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Controversial Bill Banning Rip-off Tenant Fees Passed in Parliament

Houses of parliament and title of blog post

Changes to the Tenant Fees Bill, which has just passed through Parliament, mean that landlords can no longer charge indiscriminate fees for spurious reasons. New plans revealed by the government a few days ago mean landlords will now have to provide evidence before they can charge tenants reasonable costs for repairing or replacing items.


The amendment will prevent unscrupulous landlords from charging hundreds of pounds to change a light bulb. It also means landlords can’t charge tenants more than six weeks’ deposit when they begin a tenancy.

Unfair Costs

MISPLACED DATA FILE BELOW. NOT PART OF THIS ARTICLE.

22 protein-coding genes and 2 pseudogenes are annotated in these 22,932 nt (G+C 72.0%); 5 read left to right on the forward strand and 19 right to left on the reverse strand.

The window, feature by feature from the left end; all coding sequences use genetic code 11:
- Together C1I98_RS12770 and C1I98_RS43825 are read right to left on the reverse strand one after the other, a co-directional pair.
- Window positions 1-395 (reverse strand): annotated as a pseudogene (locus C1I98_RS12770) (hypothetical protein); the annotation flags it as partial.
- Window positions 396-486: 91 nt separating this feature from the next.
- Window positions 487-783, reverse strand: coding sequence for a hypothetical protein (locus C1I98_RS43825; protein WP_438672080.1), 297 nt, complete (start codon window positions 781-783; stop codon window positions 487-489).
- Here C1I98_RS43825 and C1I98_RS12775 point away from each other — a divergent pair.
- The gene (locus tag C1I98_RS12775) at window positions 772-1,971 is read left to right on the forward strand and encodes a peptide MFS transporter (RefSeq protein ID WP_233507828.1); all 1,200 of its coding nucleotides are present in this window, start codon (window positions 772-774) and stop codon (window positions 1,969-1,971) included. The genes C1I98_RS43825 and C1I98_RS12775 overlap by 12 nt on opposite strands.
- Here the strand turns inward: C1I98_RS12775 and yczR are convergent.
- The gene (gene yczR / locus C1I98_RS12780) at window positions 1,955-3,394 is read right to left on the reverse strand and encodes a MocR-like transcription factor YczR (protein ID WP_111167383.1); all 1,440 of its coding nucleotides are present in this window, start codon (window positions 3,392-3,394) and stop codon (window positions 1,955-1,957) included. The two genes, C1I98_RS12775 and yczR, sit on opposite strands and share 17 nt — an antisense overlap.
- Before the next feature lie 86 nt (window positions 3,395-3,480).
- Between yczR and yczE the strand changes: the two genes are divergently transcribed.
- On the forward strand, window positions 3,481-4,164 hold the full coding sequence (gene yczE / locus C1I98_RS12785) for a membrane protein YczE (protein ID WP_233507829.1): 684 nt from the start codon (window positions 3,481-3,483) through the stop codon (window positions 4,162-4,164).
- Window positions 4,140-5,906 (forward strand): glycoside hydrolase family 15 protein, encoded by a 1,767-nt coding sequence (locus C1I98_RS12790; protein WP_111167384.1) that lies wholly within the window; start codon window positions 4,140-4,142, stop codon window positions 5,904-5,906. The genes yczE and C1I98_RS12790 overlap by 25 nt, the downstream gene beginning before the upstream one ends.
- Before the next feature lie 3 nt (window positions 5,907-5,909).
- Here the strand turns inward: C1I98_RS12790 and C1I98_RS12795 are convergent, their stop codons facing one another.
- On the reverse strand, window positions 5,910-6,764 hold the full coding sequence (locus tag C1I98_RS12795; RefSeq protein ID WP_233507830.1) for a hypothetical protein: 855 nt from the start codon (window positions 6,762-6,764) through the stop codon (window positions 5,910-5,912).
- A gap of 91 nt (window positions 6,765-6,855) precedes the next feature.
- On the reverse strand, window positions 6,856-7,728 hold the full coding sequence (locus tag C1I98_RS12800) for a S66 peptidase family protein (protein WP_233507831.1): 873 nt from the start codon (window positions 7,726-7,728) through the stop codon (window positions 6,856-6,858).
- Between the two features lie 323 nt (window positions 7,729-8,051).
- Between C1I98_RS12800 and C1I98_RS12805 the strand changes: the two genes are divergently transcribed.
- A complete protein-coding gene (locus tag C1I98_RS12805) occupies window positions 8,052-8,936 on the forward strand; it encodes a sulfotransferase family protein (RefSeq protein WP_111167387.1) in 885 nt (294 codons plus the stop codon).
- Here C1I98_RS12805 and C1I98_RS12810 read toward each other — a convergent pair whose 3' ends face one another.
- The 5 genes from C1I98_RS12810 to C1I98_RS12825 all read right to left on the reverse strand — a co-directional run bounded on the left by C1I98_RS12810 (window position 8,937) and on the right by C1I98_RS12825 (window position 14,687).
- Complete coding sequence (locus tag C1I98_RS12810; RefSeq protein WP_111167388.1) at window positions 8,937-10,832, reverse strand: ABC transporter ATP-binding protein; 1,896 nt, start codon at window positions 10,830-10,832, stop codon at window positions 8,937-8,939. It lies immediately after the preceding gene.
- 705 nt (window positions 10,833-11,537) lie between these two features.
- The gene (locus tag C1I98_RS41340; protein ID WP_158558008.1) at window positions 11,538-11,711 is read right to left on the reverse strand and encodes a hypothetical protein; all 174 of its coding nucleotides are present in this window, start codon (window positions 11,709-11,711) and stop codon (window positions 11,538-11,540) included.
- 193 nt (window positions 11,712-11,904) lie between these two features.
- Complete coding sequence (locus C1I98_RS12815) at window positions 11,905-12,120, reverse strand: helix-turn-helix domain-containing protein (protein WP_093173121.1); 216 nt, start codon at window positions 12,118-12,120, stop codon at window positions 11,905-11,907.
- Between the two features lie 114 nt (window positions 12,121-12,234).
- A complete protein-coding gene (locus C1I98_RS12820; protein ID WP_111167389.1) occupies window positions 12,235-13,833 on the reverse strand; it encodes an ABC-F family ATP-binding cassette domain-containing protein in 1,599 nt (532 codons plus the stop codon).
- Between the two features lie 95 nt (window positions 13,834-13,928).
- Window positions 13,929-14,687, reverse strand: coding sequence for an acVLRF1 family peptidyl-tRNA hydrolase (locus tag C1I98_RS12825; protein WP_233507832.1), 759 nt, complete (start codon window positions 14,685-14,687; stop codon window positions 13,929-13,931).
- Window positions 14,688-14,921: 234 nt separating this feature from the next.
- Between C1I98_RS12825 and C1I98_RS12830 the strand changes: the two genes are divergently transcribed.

“Tenants across the country, whatever their income, should not be hit with unfair costs by agents or landlords,” says Rishi Sunak, Local Government minister.

“This Government is determined to make sure our housing market works and this new provision in the Tenant Fees Bill will make renting fairer and more transparent for all.”

Rushi Sunak used an example of tenants being charged £60 for a new smoke alarm, even though the local council fitted them for free.

Fairer and More Transparent

The Bill hasn’t yet passed into law, but it is well on its way. Once it is passed, the ban on rip-off fees will apply to all tenancy agreements that commence from that date. The government says this new system will have the buy to let sector much fairer.

Figures released by the Department for Communities and Local Government revealed that collectively, landlords could lose up to £166 million a year. David Cox from ARLA says he’s “disappointed” that the Bill passed the House of Commons.

How will the Tenant Fees Bill affect you? Let us know in the comments.

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